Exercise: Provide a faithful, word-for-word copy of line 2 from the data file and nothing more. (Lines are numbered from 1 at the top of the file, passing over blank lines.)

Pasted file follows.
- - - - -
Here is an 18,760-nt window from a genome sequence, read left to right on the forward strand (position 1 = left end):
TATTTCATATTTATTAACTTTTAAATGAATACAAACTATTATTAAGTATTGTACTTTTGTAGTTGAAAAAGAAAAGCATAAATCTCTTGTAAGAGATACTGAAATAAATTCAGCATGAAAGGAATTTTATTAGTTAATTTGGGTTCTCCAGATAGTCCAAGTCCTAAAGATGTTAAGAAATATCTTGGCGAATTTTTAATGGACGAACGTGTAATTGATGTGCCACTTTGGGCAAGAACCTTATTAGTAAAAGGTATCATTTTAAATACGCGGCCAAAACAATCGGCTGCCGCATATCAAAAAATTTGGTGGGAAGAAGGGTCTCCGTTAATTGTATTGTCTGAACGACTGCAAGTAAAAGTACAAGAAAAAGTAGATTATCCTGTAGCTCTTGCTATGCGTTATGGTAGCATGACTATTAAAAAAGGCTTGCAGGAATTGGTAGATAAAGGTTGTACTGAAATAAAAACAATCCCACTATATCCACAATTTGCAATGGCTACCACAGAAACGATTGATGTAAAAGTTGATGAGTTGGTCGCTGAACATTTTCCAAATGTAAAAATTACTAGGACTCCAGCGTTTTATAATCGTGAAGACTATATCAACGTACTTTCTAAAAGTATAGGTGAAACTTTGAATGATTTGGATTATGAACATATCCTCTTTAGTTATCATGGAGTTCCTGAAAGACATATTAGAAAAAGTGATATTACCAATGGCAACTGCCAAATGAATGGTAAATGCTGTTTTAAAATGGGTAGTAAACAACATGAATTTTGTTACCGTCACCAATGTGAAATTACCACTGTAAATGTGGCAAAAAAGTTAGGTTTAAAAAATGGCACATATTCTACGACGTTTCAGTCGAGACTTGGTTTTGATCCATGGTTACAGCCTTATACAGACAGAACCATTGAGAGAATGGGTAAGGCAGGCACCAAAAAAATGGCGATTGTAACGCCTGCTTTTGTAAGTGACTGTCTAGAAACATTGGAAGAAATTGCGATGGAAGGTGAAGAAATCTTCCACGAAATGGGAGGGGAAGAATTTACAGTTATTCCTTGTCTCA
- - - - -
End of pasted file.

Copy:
TATTTCATATTTATTAACTTTTAAATGAATACAAACTATTATTAAGTATTGTACTTTTGTAGTTGAAAAAGAAAAGCATAAATCTCTTGTAAGAGATACTGAAATAAATTCAGCATGAAAGGAATTTTATTAGTTAATTTGGGTTCTCCAGATAGTCCAAGTCCTAAAGATGTTAAGAAATATCTTGGCGAATTTTTAATGGACGAACGTGTAATTGATGTGCCACTTTGGGCAAGAACCTTATTAGTAAAAGGTATCATTTTAAATACGCGGCCAAAACAATCGGCTGCCGCATATCAAAAAATTTGGTGGGAAGAAGGGTCTCCGTTAATTGTATTGTCTGAACGACTGCAAGTAAAAGTACAAGAAAAAGTAGATTATCCTGTAGCTCTTGCTATGCGTTATGGTAGCATGACTATTAAAAAAGGCTTGCAGGAATTGGTAGATAAAGGTTGTACTGAAATAAAAACAATCCCACTATATCCACAATTTGCAATGGCTACCACAGAAACGATTGATGTAAAAGTTGATGAGTTGGTCGCTGAACATTTTCCAAATGTAAAAATTACTAGGACTCCAGCGTTTTATAATCGTGAAGACTATATCAACGTACTTTCTAAAAGTATAGGTGAAACTTTGAATGATTTGGATTATGAACATATCCTCTTTAGTTATCATGGAGTTCCTGAAAGACATATTAGAAAAAGTGATATTACCAATGGCAACTGCCAAATGAATGGTAAATGCTGTTTTAAAATGGGTAGTAAACAACATGAATTTTGTTACCGTCACCAATGTGAAATTACCACTGTAAATGTGGCAAAAAAGTTAGGTTTAAAAAATGGCACATATTCTACGACGTTTCAGTCGAGACTTGGTTTTGATCCATGGTTACAGCCTTATACAGACAGAACCATTGAGAGAATGGGTAAGGCAGGCACCAAAAAAATGGCGATTGTAACGCCTGCTTTTGTAAGTGACTGTCTAGAAACATTGGAAGAAATTGCGATGGAAGGTGAAGAAATCTTCCACGAAATGGGAGGGGAAGAATTTACAGTTATTCCTTGTCTCA